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Inspired by Burchfield

The 84,000 square foot Burchfield Penney Art Center at Buffalo State was designed by Gwathmey Siegel & Associates Architects LLC. The museum features numerous tributes to Charles E. Burchfield's oft-noted love of nature, including open corridors, clear sightlines, and even ceiling lights arranged in the shape of the constellation Orion. In creating this indoor environment, the architects put as much thought into the placement of every wall, bench and window as Burchfield gave to every flower, tree and star in his paintings. The total size of the Center increases to 104,000 square feet with the addition of the new gallery, the Front Yard.

Check out the Photo Gallery of the Building 

Take a tour of the Burchfield Penney courtesy of Google Maps (2011)

Take a tour of the East Gallery courtesy of Google Maps (2014)

Take a tour of the Burchfield Penney courtesy of Google (2015)

Read about the Green Building Strategies

Located on the corner of Elmwood Avenue and Rockwell Road, the museum is directly across the street from the Albright-Knox Art Gallery, in the heart of the Museum District and on the southeast corner of Buffalo State College. It is the first "green" art museum in New York State - another fitting distinction given Burchfield's naturalist philosophy.

Architect: Gwathmey Siegel & Associates, Architects LLC
Principal: Charles Gwathmey
Groundbreaking: August 26, 2006
Ribbon-Cutting: September 5, 2008
Grand Opening: November 22, 2008
Cost: $33 million capital campaign (including endowment)
Total size: 104,000 square feet


  • Total gallery space: 45,000 square feet (including the Front Yard)
  • *East Gallery can be subdivided into several smaller gallery spaces as needed.
  • East Gallery: 148 by 48 feet with a ceiling height of 28 feet, a total of 6,700 sq. ft.
  • Library, Archives Study Area: 1,300 square feet
  • Total Education and Program space: 4,500 square feet
  • Museum Store: 700 square feet
  • Café: 600 square feet
  • Auditorium: 221 capacity
  • Reception area: 2,900 square feet
  • The Louise Terrace: 2,000 square feet


The two-story Burchfield Penney Art Center makes a dramatic aesthetic statement externally with carefully selected materials and with a deliberate color palette. Internally, long, dramatic vistas and open spaces with purposeful contraction and expansion of ceiling heights are experienced. The unique facility marries the function of the art museum with that of a learning center. A long concourse that contains an 80-foot staircase is illuminated by four massive skylights. It acts as a gathering space while connecting the program areas with visitor service amenities. The building is a highly functional facility of related program components, strategic design of physical spaces, and a straightforward circulation system. Galleries are provided for collections as well as flexible, changing exhibitions. An auditorium, classrooms, museum store and café are located off the entry lobby on the first floor. The public reception room on the second floor borders an outdoor terrace. The boardroom and museum offices are accessible on the second floor via the grand staircase or elevator. Storage and service spaces are distributed on the first and second floors, providing critical adjacencies, but separating these functions from the public domain.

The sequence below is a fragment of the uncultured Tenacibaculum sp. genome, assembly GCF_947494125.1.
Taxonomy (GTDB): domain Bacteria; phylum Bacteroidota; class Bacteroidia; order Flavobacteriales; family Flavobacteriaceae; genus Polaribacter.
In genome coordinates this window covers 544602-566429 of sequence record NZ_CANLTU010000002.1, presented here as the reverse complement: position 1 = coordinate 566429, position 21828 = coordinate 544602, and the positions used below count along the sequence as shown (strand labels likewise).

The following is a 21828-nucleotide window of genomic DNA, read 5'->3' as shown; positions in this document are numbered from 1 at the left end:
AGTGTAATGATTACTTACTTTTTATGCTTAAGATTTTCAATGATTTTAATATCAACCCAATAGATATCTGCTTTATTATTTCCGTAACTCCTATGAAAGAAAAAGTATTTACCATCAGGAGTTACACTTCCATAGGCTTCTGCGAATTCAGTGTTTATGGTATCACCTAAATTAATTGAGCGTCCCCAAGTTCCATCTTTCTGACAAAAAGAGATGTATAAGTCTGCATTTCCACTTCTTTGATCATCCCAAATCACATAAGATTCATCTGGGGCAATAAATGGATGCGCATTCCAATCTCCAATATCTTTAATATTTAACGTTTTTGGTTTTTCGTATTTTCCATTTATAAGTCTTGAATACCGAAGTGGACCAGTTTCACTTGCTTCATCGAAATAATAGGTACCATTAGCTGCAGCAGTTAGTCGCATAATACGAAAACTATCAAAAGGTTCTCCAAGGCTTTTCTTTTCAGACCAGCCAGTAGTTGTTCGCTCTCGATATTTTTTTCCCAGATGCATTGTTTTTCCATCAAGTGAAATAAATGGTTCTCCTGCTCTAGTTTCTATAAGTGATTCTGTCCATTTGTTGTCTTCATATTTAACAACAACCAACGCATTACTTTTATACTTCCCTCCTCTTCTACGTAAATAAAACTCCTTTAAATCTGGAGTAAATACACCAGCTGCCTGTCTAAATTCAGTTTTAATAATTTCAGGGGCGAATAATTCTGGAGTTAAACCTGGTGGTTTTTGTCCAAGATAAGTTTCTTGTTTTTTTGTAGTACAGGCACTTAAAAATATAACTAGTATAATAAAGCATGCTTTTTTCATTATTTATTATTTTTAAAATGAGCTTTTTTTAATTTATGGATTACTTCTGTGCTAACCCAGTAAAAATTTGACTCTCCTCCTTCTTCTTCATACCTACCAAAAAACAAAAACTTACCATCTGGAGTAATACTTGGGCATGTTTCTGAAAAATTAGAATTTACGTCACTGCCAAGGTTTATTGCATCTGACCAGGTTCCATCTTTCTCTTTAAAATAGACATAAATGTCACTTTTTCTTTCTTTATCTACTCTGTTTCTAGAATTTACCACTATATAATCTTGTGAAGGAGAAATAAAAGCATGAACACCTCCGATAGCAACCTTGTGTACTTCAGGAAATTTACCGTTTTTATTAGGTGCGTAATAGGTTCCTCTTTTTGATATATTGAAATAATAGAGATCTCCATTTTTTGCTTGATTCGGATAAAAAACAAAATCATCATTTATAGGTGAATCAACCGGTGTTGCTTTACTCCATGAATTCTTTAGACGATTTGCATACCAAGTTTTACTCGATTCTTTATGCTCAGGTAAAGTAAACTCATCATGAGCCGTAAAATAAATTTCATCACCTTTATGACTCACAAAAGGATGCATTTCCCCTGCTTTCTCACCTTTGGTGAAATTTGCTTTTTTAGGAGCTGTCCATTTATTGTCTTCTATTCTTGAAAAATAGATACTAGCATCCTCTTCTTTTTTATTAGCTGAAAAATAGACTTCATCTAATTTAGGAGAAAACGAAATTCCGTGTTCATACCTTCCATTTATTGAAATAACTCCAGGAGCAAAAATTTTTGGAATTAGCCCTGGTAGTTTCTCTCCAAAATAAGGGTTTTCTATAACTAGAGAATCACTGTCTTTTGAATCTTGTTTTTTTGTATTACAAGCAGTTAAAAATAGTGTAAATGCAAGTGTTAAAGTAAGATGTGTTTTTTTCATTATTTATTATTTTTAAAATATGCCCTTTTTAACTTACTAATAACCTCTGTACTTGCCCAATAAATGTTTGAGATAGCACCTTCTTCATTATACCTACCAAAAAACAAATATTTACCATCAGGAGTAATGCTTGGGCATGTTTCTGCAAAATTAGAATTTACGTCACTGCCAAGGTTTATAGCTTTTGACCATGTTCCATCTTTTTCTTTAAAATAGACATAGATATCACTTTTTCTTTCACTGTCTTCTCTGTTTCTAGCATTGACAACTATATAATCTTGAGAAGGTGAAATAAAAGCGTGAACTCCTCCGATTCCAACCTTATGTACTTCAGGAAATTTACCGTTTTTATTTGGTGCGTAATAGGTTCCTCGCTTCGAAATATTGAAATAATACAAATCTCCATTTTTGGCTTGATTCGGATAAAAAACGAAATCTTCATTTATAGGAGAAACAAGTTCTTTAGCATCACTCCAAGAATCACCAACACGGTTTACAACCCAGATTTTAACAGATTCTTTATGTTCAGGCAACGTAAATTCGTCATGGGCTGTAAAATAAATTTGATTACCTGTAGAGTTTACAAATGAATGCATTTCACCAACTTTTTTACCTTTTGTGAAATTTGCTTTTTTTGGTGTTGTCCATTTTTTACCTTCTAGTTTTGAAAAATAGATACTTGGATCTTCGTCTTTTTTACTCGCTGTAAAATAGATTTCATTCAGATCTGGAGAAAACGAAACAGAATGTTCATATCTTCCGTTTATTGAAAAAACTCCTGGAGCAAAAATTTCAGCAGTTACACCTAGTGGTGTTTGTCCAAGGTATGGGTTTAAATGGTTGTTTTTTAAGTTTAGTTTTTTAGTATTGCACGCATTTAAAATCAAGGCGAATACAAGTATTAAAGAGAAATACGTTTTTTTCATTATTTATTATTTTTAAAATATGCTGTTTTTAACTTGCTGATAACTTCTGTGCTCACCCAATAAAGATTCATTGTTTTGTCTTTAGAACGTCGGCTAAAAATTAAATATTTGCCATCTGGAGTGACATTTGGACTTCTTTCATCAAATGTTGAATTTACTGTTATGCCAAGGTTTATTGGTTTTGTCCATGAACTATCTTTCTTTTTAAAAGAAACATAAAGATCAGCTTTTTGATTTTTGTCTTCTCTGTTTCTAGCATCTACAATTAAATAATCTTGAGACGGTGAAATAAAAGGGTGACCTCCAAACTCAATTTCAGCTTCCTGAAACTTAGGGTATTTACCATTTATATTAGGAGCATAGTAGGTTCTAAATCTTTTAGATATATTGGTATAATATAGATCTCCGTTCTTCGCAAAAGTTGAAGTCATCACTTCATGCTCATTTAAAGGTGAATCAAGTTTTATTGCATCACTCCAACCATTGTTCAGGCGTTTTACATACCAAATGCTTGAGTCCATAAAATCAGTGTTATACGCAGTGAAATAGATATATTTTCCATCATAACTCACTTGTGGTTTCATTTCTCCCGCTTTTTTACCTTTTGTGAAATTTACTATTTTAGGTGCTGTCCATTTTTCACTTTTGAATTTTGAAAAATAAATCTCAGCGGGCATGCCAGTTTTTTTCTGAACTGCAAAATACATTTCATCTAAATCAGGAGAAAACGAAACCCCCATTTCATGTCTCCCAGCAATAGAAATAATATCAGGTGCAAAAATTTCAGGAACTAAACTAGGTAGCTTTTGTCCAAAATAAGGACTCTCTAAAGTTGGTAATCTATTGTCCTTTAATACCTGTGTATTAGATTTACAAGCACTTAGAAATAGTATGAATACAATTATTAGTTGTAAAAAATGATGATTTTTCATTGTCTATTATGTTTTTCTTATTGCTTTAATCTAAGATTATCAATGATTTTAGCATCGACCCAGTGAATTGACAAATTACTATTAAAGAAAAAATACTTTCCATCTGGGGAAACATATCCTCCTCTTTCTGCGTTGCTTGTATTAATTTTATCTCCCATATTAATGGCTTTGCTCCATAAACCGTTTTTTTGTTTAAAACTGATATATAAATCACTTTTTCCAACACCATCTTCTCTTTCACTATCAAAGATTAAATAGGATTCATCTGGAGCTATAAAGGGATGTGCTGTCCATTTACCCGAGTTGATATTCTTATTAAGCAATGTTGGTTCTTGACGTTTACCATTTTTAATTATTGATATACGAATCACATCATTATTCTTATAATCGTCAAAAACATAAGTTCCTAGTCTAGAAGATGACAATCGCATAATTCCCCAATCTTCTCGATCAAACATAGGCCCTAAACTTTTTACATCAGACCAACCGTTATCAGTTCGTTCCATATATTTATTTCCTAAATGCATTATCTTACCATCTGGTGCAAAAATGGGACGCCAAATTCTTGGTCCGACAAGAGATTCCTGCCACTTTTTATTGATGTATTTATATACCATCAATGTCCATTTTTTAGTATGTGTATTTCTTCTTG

The Burchfield Penney combines image, efficiency and flexibility into a composite assemblage. The building design is based on logical planning principles and creative massing strategies, resulting in a unique synthesis of form. The selected materiality (exterior materials include zinc, manganese glazed brick and cast stone) is intended to respond directly to the adjacent Albright-Knox Art Gallery and Buffalo State’s Rockwell Hall as contextual precedents, while creating a building that is articulated and modulated by its multiple forms, fenestration and detail. Read more about the Gwathmey Siegel-designed Center at

LEED Certification

The Burchfield Penney was certified in February 2009 at the silver level by the U.S. Green Building Council – making it the first “green” art museum in New York State. To qualify for certification, the new museum met rigorous standards in the areas of site sustainability, water use and efficiency, reduced use of energy and atmospheric impact, use of materials and resources, improved indoor air quality and innovation and design process. In addition to its LEED certification, the museum will be a participant in the New York Energy Smart New Construction Program, meeting New York State standards to reduce energy usage and consumption.